Scream Gems #1 - Movie Cars That Go Bump in the Night


Here's a featured  repost about The Scariest Roads in America. In keeping with tradition, this year's edition is about a few "Cars That Go Bump in the Night". Two of the most memorable would have to be the Munster's Coach and Drag-U-La.  Memorable, yes, but few people know how they came to be, how many there were or what happened to them after the show ended. We'll start things out with the second car built for the series, Drag-U-La. 

There are far more legends than facts about both of these cars, so we need to say we've done out best to separate fact from fiction, but there's a chance we're wrong. It's still pretty amazing that the Munsters remained so popular as the TV show was only on the air for two seasons.
DETAILS If you have a keen eye for details, there are numerous items in the above photo you will see changed in the ones below.
The original car featured a distinctive set of wheels and tires which were changed later on, a lantern push bar at the rear and a second removable "landau" bar for the stuntman playing Herman Munster to hold onto the car as he was "stopping" it. 

These pictures show the parachute was removed about the same time There are leather straps used to hold down the engine cover, but they were not there originally. The first hold-down system was a pin-type with purple tassels, followed by chains before the leather straps were installed.

Based on the most accurate information we could find, yes the car was built at the Barris shop in 1966. Construction of the car was under the guidance of Dick Dean. The Drag-U-La and the Koach were both designed by Tom Daniels. There was only one official Drag-U-La ever built, but there were numerous copies of both cars made over time. Dick Dean himself has built several exact replicas over the years.

The coffin used to build the car is an actual fiberglass coffin. There are conflicting stories regarding where and how it was obtained. Dick Dean has stated the original was a prop from another movie, "Some Like it Hot" and that subsequent coffins were purchased in Mexico as a coffin purchase in the US requires a death certificate.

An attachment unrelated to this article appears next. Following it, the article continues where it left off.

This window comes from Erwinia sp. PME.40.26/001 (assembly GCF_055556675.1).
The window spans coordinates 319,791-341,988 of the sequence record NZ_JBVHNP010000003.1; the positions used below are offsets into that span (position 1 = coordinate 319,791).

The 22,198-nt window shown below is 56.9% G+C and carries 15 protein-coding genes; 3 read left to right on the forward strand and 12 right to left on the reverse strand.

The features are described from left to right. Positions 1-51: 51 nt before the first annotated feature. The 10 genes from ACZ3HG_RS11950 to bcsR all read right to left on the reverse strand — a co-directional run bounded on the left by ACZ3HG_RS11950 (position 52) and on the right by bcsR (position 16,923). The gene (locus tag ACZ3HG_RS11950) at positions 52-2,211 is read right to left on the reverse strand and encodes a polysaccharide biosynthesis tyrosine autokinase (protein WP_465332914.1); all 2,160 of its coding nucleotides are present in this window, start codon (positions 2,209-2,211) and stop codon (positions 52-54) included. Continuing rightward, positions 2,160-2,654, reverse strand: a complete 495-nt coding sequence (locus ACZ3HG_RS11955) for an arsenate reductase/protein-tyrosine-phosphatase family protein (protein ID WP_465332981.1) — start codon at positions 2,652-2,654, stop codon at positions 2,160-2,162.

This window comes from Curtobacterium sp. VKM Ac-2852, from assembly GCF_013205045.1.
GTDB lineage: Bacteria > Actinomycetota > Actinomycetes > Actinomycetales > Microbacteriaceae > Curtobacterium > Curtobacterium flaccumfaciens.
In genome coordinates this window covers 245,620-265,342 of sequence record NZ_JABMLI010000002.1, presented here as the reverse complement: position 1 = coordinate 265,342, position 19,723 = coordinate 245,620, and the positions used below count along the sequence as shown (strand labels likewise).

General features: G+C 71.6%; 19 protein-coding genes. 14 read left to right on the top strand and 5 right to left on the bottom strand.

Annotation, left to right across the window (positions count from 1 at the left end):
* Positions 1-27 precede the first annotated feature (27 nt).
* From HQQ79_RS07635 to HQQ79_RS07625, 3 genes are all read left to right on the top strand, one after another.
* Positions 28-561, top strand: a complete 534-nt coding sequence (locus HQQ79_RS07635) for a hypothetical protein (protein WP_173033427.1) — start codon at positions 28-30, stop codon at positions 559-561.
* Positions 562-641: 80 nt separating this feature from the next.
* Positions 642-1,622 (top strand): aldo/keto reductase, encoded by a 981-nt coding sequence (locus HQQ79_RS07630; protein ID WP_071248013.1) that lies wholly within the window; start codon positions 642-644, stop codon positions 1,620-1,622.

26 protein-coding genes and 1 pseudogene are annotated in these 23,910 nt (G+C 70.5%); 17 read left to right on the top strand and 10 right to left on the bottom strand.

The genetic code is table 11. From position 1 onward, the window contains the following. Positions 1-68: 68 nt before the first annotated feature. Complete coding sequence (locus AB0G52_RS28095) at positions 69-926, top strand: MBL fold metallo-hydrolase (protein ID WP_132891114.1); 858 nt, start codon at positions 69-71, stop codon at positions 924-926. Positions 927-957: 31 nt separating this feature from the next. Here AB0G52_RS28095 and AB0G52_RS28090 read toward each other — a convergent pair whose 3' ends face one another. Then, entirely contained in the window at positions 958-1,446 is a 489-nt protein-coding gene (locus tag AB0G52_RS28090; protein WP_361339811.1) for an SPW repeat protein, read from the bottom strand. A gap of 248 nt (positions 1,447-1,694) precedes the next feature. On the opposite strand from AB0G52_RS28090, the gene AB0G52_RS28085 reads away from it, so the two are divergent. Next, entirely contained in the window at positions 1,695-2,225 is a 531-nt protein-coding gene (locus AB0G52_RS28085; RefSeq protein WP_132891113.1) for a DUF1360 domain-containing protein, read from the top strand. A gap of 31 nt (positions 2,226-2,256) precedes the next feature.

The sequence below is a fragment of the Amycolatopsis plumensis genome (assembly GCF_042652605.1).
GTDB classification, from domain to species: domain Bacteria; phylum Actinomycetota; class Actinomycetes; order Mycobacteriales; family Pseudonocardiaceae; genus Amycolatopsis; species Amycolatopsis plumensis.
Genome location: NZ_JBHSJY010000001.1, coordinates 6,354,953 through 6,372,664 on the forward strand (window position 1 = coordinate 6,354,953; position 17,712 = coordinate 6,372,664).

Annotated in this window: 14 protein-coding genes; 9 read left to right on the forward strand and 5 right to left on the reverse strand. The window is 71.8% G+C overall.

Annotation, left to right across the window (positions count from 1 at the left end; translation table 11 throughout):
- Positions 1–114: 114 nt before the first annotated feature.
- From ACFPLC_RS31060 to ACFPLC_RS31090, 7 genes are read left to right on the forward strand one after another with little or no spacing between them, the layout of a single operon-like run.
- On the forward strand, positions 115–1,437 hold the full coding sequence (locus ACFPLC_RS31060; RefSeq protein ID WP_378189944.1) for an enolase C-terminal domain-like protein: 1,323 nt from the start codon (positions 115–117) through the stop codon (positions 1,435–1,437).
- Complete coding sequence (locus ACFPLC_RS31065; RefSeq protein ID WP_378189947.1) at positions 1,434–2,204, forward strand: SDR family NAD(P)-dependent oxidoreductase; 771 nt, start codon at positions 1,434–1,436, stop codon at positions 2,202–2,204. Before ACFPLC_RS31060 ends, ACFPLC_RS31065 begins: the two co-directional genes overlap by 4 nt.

We have no idea if that is fact or fiction at the time we are writing this, but if factual, we do wonder where all the coffins came from to build the "unofficial replicas". 

George Barris told the story of acquiring the first coffin very differently "We paid for in cash, then told the parlor to leave it outside after dark for my crew to pick up". 
Click to enlarge
Not to be too morbid, but speaking of coffins, it's pretty easy to tell a fake car as they supposedly don't make fiberglass coffins with rounded corners anymore. Almost all the fakes have square corners and the wrong wheels, but a few don't. Photos from Dean's "repli-cars" all show the square corners having been cut out and reformed with rounded corners. It appears the lid and intricate trim had to be created from forms of the original. 
During the filming of the episode when the Drag-U-La was introduced, a stuntman attempted a "wheelie" damaging the front axle. It was repaired and reinforced. The car was driven by stuntmen during all of the race scenes.
Click to enlarge
Click to enlarge
After the TV series ended, the Drag-U-La was modified for the film "Munster Go Home". Most noticeable are the front axle and tires, the addition of a roll bar, removal of the plexiglass passenger hood, "lantern" push bar and parachute and the changed headlights (originally smaller with brass finials on top, now much larger with spiders mounted atop.) If you look closely you will see the front axle had additional reinforcements added.

After all the hoopla died down the Drag-U-La must have went into storage. There were no facts until it showed up at the Planet Hollywood in Atlantic City, where it was suspended from the ceiling. You will notice the various changes made for the Munster film and a completely different set of slicks. A close-up revealed it's a bit worse for wear, the front wheels rusted, the casket cracked and the trim deteriorated. After Planet Hollywood closed in 2011, it was purchased by the Volo Museum and restored.
Drag-U-La at the Volo Museum
There are actually two Drag-U-La's at the Volo, the original and a copy. 

More Ghoulish rides coming up...Stay Tuned